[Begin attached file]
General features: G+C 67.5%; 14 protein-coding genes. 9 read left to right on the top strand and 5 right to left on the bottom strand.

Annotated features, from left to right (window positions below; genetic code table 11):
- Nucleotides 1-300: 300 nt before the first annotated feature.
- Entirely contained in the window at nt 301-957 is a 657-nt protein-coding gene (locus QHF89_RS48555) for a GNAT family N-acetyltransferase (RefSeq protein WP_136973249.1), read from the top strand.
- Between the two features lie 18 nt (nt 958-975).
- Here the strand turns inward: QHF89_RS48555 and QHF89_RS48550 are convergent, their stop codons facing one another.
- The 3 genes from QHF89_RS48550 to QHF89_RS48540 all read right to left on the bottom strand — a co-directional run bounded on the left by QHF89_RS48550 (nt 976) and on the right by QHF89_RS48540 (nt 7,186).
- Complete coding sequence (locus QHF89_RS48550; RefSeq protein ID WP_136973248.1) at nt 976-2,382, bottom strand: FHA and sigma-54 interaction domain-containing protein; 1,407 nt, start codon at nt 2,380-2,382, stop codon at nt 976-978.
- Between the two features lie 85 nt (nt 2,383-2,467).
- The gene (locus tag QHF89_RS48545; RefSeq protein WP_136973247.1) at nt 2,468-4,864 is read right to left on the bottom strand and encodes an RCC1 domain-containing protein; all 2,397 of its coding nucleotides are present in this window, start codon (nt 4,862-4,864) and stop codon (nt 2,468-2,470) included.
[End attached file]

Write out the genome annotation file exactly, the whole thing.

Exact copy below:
General features: G+C 67.5%; 14 protein-coding genes. 9 read left to right on the top strand and 5 right to left on the bottom strand.

Annotated features, from left to right (window positions below; genetic code table 11):
- Nucleotides 1-300: 300 nt before the first annotated feature.
- Entirely contained in the window at nt 301-957 is a 657-nt protein-coding gene (locus QHF89_RS48555) for a GNAT family N-acetyltransferase (RefSeq protein WP_136973249.1), read from the top strand.
- Between the two features lie 18 nt (nt 958-975).
- Here the strand turns inward: QHF89_RS48555 and QHF89_RS48550 are convergent, their stop codons facing one another.
- The 3 genes from QHF89_RS48550 to QHF89_RS48540 all read right to left on the bottom strand — a co-directional run bounded on the left by QHF89_RS48550 (nt 976) and on the right by QHF89_RS48540 (nt 7,186).
- Complete coding sequence (locus QHF89_RS48550; RefSeq protein ID WP_136973248.1) at nt 976-2,382, bottom strand: FHA and sigma-54 interaction domain-containing protein; 1,407 nt, start codon at nt 2,380-2,382, stop codon at nt 976-978.
- Between the two features lie 85 nt (nt 2,383-2,467).
- The gene (locus tag QHF89_RS48545; RefSeq protein WP_136973247.1) at nt 2,468-4,864 is read right to left on the bottom strand and encodes an RCC1 domain-containing protein; all 2,397 of its coding nucleotides are present in this window, start codon (nt 4,862-4,864) and stop codon (nt 2,468-2,470) included.